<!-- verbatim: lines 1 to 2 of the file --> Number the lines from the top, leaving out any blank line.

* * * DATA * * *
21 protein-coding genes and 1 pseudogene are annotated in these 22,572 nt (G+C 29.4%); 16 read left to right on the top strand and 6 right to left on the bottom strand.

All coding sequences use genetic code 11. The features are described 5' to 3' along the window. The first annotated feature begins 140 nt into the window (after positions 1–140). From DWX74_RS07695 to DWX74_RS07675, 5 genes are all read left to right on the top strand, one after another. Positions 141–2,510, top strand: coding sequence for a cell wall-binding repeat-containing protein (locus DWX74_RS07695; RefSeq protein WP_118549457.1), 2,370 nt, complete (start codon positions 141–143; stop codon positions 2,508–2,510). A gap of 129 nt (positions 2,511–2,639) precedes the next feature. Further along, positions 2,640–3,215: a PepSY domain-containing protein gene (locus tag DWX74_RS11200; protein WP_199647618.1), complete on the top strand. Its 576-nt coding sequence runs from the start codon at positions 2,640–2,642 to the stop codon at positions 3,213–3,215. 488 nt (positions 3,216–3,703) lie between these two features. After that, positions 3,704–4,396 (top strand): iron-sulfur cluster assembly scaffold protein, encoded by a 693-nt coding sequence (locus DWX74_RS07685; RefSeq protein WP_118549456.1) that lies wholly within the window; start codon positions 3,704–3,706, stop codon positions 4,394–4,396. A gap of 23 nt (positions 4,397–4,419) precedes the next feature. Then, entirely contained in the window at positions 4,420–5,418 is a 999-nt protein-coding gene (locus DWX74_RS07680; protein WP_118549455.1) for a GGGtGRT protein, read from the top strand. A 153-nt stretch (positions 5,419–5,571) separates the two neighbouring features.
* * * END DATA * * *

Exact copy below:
21 protein-coding genes and 1 pseudogene are annotated in these 22,572 nt (G+C 29.4%); 16 read left to right on the top strand and 6 right to left on the bottom strand.

All coding sequences use genetic code 11. The features are described 5' to 3' along the window. The first annotated feature begins 140 nt into the window (after positions 1–140). From DWX74_RS07695 to DWX74_RS07675, 5 genes are all read left to right on the top strand, one after another. Positions 141–2,510, top strand: coding sequence for a cell wall-binding repeat-containing protein (locus DWX74_RS07695; RefSeq protein WP_118549457.1), 2,370 nt, complete (start codon positions 141–143; stop codon positions 2,508–2,510). A gap of 129 nt (positions 2,511–2,639) precedes the next feature. Further along, positions 2,640–3,215: a PepSY domain-containing protein gene (locus tag DWX74_RS11200; protein WP_199647618.1), complete on the top strand. Its 576-nt coding sequence runs from the start codon at positions 2,640–2,642 to the stop codon at positions 3,213–3,215. 488 nt (positions 3,216–3,703) lie between these two features. After that, positions 3,704–4,396 (top strand): iron-sulfur cluster assembly scaffold protein, encoded by a 693-nt coding sequence (locus DWX74_RS07685; RefSeq protein WP_118549456.1) that lies wholly within the window; start codon positions 3,704–3,706, stop codon positions 4,394–4,396. A gap of 23 nt (positions 4,397–4,419) precedes the next feature. Then, entirely contained in the window at positions 4,420–5,418 is a 999-nt protein-coding gene (locus DWX74_RS07680; protein WP_118549455.1) for a GGGtGRT protein, read from the top strand. A 153-nt stretch (positions 5,419–5,571) separates the two neighbouring features.